In his bid for his first Monument victory at the Tour of Flanders, Jasper Stuyven (Trek-Segafredo) has the support of a teammate who already has two Monuments to his name in 2015 Milan-San Remo and Paris-Roubaix winner John Degenkolb.
"Jasper is the leader. That is clear," Degenkolb said ahead of Flanders, pledging his support for the young Belgian in Belgium's biggest race. "He was super strong in all the races up until now. Of course, I will try to save as much energy as possible to come as far as possible."
Stuyven finished top-10 in the recent races leading into Flanders. He was sixth at E3 Harelbeke, ninth at Gent-Wevelgem and 10th on Wednesday at Dwars door Vlaanderen. But does he have what it takes to make the jump from top-10 to the podium, racing against the likes of the Quick-Step Floors armada and Peter Sagan?
"This year it is not a big difference, because the gap between me and the winners is never that big," Stuyven said of his recent showings. "It's a little bit of luck, a little bit of better legs to be fresh in the final. To win, all the little details need to be together in the right moment."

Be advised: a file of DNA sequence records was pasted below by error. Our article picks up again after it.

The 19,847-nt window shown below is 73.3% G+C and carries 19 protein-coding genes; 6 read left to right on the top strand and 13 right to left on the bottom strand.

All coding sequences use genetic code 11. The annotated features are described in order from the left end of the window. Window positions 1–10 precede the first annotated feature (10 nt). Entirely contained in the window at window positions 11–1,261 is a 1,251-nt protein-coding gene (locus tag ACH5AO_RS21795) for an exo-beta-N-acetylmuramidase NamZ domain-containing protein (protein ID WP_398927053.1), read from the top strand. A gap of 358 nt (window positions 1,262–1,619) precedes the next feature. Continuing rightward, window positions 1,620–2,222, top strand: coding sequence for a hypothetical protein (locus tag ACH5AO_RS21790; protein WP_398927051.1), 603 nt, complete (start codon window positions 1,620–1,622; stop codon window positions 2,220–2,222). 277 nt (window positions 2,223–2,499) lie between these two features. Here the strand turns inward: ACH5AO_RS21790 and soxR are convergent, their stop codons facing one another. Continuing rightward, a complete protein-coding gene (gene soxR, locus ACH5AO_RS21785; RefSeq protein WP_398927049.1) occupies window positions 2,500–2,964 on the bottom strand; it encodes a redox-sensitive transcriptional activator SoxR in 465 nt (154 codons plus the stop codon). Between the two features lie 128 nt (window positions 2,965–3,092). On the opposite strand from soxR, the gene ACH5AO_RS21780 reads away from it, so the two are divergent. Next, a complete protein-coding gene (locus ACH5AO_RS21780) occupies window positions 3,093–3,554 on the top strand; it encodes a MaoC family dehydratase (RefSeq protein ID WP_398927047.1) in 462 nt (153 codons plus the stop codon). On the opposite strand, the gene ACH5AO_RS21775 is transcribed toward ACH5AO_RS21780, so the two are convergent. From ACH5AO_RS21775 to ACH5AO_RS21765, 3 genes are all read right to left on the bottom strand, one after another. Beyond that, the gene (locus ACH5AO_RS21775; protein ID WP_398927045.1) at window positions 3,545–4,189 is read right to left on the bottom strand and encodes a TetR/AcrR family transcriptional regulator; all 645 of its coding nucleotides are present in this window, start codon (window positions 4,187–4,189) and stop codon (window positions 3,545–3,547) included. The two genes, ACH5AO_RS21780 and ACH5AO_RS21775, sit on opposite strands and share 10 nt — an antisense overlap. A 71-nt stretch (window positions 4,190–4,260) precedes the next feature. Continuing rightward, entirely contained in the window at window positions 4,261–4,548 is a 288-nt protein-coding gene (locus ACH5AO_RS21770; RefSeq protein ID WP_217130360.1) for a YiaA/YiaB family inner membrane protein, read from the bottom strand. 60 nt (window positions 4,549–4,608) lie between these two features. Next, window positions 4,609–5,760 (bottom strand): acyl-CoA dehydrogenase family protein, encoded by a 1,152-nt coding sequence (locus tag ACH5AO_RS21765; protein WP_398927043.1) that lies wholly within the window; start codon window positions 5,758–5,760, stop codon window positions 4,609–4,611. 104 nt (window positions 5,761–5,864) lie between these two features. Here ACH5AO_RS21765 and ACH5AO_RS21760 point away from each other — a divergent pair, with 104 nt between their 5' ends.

On Wednesday at Dwars door Vlaanderen, Trek-Segafredo fought to be in the mix at the end against Quick-Step, who had winner Yves Lampaert, Philippe Gilbert, Zdenek Stybar and Niki Terpstra all animating the race. Heading into Flanders this weekend, the Belgian squad – along with Sagan – look to be the favourites, but Stuyven isn't intimidated and says it's about brains over brawn.
"If you start with the idea that it is impossible, it is not going to work," Stuyven said. "On Wednesday, we were there with three guys. Then Quick-Step had three near the end and we had two. We don't need to be scared of a team that has four strong riders for the final. It is true that they can play a little bit more, but it is up to us to ride smart."
Last year, the Muur van Geraardsbergen proved to be the defining moment of the race, despite many saying that it came too early to play a factor. However, Stuyven did not want to predict where the critical moment for Flanders could come this Sunday.
"I have no idea, and I never put the focus on one point, because if you do and it doesn't happen there, then it is harder mentally – you can lose a lot of mental energy," he said. "Flanders is a race that you need to be concentrated from the start."
Degenkolb said last year at Flanders everyone in the peloton was surprised when the action started on the Muur.
"Sagan and Greg [Van Avermaet] were not in the first split, so they had to come in later," Degenkolb said. "A lot of other guys were surprised. This year everyone will be super concentrated on the Muur. But it's cycling, everything can happen. Especially in these races."
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